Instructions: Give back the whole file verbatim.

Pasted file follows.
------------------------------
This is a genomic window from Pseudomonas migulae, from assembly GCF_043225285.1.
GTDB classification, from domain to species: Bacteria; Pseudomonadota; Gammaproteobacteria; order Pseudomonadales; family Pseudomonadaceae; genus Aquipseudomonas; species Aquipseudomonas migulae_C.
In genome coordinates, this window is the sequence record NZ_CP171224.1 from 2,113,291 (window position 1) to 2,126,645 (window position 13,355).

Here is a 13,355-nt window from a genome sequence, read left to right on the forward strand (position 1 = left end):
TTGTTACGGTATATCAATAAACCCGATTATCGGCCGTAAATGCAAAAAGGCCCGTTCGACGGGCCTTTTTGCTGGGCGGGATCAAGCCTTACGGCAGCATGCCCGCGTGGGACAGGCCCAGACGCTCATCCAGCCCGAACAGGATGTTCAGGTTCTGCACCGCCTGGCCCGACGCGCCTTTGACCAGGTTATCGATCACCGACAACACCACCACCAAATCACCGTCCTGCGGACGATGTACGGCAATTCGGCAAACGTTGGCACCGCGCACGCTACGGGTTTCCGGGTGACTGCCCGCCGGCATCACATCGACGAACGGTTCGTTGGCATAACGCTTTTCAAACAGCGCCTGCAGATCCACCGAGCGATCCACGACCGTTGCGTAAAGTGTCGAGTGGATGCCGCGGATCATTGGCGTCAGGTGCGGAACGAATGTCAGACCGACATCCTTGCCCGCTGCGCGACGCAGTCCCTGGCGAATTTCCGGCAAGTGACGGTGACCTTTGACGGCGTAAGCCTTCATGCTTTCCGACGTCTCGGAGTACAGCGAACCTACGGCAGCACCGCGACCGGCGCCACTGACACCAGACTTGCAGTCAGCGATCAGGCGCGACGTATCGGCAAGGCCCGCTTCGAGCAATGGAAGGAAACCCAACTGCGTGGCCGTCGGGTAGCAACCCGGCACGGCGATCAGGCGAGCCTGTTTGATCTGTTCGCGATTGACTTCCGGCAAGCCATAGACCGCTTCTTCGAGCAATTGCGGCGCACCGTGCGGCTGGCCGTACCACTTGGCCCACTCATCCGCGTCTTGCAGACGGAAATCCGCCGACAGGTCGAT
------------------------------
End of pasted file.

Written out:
This is a genomic window from Pseudomonas migulae, from assembly GCF_043225285.1.
GTDB classification, from domain to species: Bacteria; Pseudomonadota; Gammaproteobacteria; order Pseudomonadales; family Pseudomonadaceae; genus Aquipseudomonas; species Aquipseudomonas migulae_C.
In genome coordinates, this window is the sequence record NZ_CP171224.1 from 2,113,291 (window position 1) to 2,126,645 (window position 13,355).

Here is a 13,355-nt window from a genome sequence, read left to right on the forward strand (position 1 = left end):
TTGTTACGGTATATCAATAAACCCGATTATCGGCCGTAAATGCAAAAAGGCCCGTTCGACGGGCCTTTTTGCTGGGCGGGATCAAGCCTTACGGCAGCATGCCCGCGTGGGACAGGCCCAGACGCTCATCCAGCCCGAACAGGATGTTCAGGTTCTGCACCGCCTGGCCCGACGCGCCTTTGACCAGGTTATCGATCACCGACAACACCACCACCAAATCACCGTCCTGCGGACGATGTACGGCAATTCGGCAAACGTTGGCACCGCGCACGCTACGGGTTTCCGGGTGACTGCCCGCCGGCATCACATCGACGAACGGTTCGTTGGCATAACGCTTTTCAAACAGCGCCTGCAGATCCACCGAGCGATCCACGACCGTTGCGTAAAGTGTCGAGTGGATGCCGCGGATCATTGGCGTCAGGTGCGGAACGAATGTCAGACCGACATCCTTGCCCGCTGCGCGACGCAGTCCCTGGCGAATTTCCGGCAAGTGACGGTGACCTTTGACGGCGTAAGCCTTCATGCTTTCCGACGTCTCGGAGTACAGCGAACCTACGGCAGCACCGCGACCGGCGCCACTGACACCAGACTTGCAGTCAGCGATCAGGCGCGACGTATCGGCAAGGCCCGCTTCGAGCAATGGAAGGAAACCCAACTGCGTGGCCGTCGGGTAGCAACCCGGCACGGCGATCAGGCGAGCCTGTTTGATCTGTTCGCGATTGACTTCCGGCAAGCCATAGACCGCTTCTTCGAGCAATTGCGGCGCACCGTGCGGCTGGCCGTACCACTTGGCCCACTCATCCGCGTCTTGCAGACGGAAATCCGCCGACAGGTCGAT